This discussion should include information about how to address a blood glucose level that is either too low or too high. Details about treatment for hypoglycemia and your child’s usual symptoms of hypoglycemia are essential. A source of 15 to 20 grams of pure glucose (three to five glucose tablets or an individual 15-gram tube of glucose gel) — which is the preferred treatment — should be easily available. Make sure teachers, nurses and support staff know where emergency treatment supplies are located within areas such as the classroom, in the child’s diabetes bag and in the nurse’s office. Designated school staff should be trained in the use of glucagon (a hormone that helps raise glucose levels) for severe hypoglycemia and know when to call 911, should the need arise.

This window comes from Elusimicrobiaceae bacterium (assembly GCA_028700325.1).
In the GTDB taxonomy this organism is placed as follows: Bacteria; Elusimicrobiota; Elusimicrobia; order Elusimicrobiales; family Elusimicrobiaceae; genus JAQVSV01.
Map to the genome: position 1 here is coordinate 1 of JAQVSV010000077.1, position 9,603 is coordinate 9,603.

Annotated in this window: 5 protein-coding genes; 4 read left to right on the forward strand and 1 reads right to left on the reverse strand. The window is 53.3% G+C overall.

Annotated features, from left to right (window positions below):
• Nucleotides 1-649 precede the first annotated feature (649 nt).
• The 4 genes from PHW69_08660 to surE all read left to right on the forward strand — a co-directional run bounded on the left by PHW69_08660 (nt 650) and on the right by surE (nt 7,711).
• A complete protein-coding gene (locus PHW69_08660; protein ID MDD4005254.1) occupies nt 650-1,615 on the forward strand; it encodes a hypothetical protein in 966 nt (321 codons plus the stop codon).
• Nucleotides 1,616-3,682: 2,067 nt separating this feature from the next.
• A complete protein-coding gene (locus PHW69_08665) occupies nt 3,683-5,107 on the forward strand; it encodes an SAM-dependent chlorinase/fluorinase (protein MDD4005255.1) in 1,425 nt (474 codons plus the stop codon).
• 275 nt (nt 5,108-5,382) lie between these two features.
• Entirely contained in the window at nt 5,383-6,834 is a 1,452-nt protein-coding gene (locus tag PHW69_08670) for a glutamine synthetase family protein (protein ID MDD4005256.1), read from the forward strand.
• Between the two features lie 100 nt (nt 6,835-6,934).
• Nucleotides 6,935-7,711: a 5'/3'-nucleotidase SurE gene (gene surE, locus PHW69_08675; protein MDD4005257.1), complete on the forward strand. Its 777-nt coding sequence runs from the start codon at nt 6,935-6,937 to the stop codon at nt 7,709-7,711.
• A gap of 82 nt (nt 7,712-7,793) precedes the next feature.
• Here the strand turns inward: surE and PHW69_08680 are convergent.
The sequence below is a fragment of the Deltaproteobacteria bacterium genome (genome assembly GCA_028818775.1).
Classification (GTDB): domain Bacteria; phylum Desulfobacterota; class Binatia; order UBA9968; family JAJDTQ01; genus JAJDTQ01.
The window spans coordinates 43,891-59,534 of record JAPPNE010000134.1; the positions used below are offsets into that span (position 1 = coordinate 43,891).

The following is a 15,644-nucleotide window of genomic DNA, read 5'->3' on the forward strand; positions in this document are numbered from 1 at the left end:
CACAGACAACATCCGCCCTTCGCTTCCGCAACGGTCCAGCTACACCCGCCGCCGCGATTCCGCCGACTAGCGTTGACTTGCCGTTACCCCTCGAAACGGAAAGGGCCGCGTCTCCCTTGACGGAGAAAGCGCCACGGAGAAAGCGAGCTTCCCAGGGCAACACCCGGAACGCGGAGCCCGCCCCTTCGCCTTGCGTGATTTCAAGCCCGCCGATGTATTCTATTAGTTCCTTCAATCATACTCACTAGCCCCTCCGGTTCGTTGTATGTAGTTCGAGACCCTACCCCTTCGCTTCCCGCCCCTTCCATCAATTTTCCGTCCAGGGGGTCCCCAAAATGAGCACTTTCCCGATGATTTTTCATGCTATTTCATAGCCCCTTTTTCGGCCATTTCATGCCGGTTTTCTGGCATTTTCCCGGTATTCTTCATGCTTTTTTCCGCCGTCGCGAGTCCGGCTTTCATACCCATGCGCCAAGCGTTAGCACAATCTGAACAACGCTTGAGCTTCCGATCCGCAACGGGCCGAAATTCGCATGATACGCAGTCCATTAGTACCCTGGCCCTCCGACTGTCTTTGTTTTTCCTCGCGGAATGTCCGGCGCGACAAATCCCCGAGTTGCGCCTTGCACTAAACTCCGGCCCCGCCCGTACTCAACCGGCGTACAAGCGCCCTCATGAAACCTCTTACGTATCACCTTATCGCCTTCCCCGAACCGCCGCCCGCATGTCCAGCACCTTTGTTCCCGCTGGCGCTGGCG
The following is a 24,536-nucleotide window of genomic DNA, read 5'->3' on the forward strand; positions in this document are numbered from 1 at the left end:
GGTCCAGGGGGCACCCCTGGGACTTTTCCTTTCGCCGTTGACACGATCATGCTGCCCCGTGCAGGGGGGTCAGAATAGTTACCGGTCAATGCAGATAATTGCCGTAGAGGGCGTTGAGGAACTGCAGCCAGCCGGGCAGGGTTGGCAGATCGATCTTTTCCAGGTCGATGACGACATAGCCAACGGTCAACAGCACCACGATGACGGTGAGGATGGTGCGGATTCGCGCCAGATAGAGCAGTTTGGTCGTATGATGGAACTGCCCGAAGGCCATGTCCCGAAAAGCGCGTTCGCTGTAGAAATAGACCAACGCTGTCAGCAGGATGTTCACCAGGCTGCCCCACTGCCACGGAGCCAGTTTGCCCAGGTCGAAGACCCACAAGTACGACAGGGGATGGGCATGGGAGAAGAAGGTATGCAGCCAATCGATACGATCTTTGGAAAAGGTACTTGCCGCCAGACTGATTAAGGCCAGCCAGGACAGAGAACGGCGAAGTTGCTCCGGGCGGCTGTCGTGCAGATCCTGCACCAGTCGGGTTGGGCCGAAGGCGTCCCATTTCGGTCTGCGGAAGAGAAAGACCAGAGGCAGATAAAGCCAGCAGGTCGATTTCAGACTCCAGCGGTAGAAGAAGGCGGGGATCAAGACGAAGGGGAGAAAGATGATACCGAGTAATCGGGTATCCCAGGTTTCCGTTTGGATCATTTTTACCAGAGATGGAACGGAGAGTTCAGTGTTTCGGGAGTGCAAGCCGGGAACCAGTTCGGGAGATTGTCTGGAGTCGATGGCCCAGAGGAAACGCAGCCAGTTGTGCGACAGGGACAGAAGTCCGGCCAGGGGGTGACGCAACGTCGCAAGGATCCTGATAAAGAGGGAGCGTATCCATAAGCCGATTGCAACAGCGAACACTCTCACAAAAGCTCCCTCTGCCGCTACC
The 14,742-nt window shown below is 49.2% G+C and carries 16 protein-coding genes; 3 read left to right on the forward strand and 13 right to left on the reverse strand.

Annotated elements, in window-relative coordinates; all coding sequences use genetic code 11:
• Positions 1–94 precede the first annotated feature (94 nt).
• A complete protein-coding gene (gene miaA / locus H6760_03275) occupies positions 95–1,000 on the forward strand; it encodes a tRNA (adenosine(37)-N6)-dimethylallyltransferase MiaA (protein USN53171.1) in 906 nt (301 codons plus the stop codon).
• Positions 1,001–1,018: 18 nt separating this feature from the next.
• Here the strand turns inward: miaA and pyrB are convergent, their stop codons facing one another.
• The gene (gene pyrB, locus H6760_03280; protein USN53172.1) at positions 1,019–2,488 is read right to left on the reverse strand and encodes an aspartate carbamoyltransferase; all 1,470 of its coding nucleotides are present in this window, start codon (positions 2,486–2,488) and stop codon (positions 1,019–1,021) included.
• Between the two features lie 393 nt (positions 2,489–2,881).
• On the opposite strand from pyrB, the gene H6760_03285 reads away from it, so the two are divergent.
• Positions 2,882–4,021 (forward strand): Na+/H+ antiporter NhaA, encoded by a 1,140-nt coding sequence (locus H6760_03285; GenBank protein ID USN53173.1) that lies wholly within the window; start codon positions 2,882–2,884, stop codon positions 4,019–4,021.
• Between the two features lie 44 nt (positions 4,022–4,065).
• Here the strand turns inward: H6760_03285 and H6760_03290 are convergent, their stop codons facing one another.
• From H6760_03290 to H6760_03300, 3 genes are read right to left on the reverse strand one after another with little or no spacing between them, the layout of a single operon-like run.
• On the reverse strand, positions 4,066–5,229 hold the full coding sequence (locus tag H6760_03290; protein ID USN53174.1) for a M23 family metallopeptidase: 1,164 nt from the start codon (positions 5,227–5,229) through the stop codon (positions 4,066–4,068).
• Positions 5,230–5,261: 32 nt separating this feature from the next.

Additionally, also discuss how to identify hyperglycemia, with information about the symptoms your child experiences when their blood glucose is too high, as well as how to manage hyperglycemia with extra doses of insulin, as needed. Clear instruction should be available regarding when to check the urine for ketones (a byproduct of fat breakdown that occurs when the body does not have enough insulin), which can lead to a potentially life-threatening condition known as diabetic ketoacidosis.
Share details about your child’s prescribed insulin, and be sure to maintain communication when dose changes are made. Since children with type 1 diabetes always require insulin, school staff should know specifics about the type of insulin, how often your child takes it, and the device (syringe, pen or pump) used to administer it. Dose amounts needed to correct a blood glucose level that is too high should also be discussed. It should be ensured that each dose is spaced far enough apart to avoid too much insulin at once, which can subsequently cause hypoglycemia. Details regarding when, by whom and any approval needed to adjust insulin doses also should be clear.